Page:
POLICY: Fuchs’ proposal re-emerges

I’ve been engaging in some comments over at DB’s Medrants on some articles by the Hoover Institution’s Thomas Sowell in which he has been essentially defending the status quo (albeit in what I think is an intellectually weak manner that ignores economic reality and lies about other countries’ systems). So it’s good to have an innovative solution to our health care crisis proposed by America’s greatest health economist–and it’s a bonus that he used to practice right around the corner from Sowell at Stanford’s economics department. In an article called The Universal Cure, Vic Fuchs and Harvard medical ethicist Ezekiel Emanuel propose a way to get to universal health insurance while maintaining the pluralism and innovation in the current system.

On a personal note, I had my first health economics class with Victor Fuchs (a bit like having Tiger Woods give you your first golf lesson) and I was actually at a presentation of the first version of this proposal, which he gave some ten years ago. He has been advocating common sense in health economics for ever, but had been loathe to develop a systemic solution–after all he saw his friend Alain Enthoven having to defend his managed competition theory for his whole career. Finally around the time of the Clinton plan, Fuchs did come up with a policy solution. The way he talked about it was that America held two values:

1) Everyone deserved a basic health insurance plan.
2) You should be free to buy what you want.

His solution was what he called the Ford Taurus plan.  He asked the crowd if anyone had bought a Ford Taurus recently. Someone had.  "How much was the basic model?" $15,000 was the answer. "How much did you pay?" $19,000. "What was the most you could have paid with all the extras, the new stereo and the biggest engine?" Perhaps $24,000. Fuch’s conclusion then? Have a dedicated (sales)-tax that gave everyone a voucher for the health insurance equivalent of a Ford Taurus, and let those who wanted more services pay up with after-tax dollars. (Here’s a brief interview he gave about it at the time)

That’s essentially the same as the plan proposed in this article. Employer-based insurance would end. Instead all under-65 year olds would get a voucher and then choose a health plan.  If you want more services you pay up out of pocket. In a nod to the political process, Fuchs & Emanuel argue for phasing out Medicare very slowly by keeping those who "age-in" with the voucher system. They would also force all plans to offer the same basic insurance package for the price of the voucher, and would have a national board certifying that no games were played over risk-selection.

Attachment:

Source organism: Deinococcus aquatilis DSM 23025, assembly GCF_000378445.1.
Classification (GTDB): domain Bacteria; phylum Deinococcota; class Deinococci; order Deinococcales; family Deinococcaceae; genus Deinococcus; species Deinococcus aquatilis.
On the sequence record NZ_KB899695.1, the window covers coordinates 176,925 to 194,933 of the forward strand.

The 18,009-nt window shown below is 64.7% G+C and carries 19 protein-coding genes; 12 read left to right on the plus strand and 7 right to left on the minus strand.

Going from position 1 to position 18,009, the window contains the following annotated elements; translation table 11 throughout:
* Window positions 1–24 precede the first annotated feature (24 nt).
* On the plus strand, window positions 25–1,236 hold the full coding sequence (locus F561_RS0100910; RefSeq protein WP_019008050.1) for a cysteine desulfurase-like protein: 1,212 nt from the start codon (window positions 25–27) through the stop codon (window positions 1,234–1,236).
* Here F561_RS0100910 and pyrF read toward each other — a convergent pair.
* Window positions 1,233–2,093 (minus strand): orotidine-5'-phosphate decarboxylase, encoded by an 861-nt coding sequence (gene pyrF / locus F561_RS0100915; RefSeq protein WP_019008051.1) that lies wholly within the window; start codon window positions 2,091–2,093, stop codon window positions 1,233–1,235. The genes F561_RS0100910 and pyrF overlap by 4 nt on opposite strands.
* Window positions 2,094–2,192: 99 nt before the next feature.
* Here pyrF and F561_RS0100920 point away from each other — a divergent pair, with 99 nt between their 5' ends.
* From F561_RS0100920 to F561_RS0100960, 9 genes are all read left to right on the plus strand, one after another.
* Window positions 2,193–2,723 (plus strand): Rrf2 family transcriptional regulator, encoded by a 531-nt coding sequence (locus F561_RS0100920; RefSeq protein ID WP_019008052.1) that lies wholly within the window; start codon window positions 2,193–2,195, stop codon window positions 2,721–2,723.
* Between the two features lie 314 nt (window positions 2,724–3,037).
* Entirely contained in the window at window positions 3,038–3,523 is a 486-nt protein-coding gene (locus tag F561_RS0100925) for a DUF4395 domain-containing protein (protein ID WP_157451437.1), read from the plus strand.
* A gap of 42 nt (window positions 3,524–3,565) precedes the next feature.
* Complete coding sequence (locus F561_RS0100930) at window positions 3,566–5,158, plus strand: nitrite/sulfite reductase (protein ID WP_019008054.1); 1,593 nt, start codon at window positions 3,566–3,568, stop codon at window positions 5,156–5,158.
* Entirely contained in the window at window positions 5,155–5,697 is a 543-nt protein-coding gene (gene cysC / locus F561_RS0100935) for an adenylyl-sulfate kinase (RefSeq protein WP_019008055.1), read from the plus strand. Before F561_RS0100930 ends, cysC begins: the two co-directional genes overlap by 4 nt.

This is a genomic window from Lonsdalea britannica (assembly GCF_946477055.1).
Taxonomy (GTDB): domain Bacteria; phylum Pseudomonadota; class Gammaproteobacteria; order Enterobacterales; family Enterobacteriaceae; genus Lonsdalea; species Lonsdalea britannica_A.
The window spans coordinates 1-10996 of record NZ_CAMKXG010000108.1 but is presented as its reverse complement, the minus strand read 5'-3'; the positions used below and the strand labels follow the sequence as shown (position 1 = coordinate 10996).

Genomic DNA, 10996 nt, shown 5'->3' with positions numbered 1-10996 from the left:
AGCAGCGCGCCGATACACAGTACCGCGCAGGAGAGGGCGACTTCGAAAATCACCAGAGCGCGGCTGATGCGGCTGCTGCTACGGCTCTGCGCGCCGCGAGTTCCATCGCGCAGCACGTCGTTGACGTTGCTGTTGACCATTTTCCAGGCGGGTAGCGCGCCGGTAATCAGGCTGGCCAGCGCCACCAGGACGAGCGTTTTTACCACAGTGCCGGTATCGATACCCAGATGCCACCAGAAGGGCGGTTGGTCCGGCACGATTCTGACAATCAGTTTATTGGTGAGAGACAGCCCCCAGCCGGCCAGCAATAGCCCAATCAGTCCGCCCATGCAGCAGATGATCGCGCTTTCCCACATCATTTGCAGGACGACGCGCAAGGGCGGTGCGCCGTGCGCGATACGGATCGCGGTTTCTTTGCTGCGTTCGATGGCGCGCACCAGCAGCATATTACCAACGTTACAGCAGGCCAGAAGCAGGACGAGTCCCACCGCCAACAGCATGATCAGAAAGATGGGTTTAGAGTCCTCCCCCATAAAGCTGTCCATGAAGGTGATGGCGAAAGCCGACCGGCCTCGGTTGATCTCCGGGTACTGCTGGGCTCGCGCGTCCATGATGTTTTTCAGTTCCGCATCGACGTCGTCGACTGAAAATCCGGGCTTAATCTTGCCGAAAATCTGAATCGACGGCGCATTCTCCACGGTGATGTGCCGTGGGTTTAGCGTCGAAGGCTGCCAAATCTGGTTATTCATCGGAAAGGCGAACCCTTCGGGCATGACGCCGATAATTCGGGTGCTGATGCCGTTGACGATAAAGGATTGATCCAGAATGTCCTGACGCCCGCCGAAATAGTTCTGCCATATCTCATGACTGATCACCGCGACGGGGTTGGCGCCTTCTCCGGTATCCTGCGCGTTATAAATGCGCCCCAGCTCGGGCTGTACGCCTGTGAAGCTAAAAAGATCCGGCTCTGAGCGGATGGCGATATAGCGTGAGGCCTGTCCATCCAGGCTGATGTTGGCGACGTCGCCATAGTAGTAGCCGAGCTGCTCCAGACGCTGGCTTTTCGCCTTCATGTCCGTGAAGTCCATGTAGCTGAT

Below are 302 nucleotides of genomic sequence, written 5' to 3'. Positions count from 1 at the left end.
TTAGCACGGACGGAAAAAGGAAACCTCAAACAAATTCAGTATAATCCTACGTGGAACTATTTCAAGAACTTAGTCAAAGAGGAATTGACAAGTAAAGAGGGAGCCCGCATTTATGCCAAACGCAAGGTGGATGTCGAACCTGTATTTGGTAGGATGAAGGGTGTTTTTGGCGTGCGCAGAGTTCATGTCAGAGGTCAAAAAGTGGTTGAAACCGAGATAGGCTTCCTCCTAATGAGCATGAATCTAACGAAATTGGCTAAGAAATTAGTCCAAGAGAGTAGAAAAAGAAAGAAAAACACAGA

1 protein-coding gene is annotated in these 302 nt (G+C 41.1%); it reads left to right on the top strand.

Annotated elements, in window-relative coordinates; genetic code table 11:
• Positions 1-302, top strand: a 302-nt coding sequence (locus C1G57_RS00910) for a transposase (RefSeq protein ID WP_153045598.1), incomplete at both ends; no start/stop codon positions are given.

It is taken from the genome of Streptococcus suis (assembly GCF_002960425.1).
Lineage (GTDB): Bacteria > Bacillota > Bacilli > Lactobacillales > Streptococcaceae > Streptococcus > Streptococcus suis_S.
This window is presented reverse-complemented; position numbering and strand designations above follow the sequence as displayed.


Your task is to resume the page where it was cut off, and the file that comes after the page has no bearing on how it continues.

As an (amateur) economist, I like the dedicated tax idea, because it puts a visible real cost on health care for everyone, and allows us to have a rational debate about how much that tax should be. I also like the concept of keeping innovation and dynamism in the system by keeping health plans and providers competing. It’s also worth mentioning that a private system with multiple actors would be very hard to defraud as opposed to having a straight single payer like Medicare.

Most importantly Fuchs and Ezekeil believe it might actually work politically, as with some touching faith they point out:

    Vouchers hold the promise of securing wide support. Democrats have long favored the notion of universality, while Republicans instinctively favor voucher plans and have longed for the demise of Medicare and Medicaid. Businesses want to stop providing health insurance, and Americans want guaranteed health coverage with choice.

Unfortunately I can’t share their confidence.  The same arguments that the Democrats are using about turning Medicare into welfare might be true under this system, as over time the value of the voucher might fall to the extent that only the very poor got the "basic" plan. Meanwhile the inside health-care business Republican lobby would dislike the notion of having so much of their income based on a tax that was visible and, in the end, controlled by the public–even though in other countries the electorate has often voted to increase the level of government spending on health care. And of course, the getting "to" vouchers "from" employment-based insurance would be a huge bun-fight.

But what Fuchs does present is a rational solution for overcoming the objections to universal health care, without extending Medicare to everyone. As such it deserves to become part of the debate–much more so than Sowell’s ramblings.  But such a solution will be bogged down in details if it’s proposed by a politician. So sadly, I think we’ll see this great idea sink without trace.

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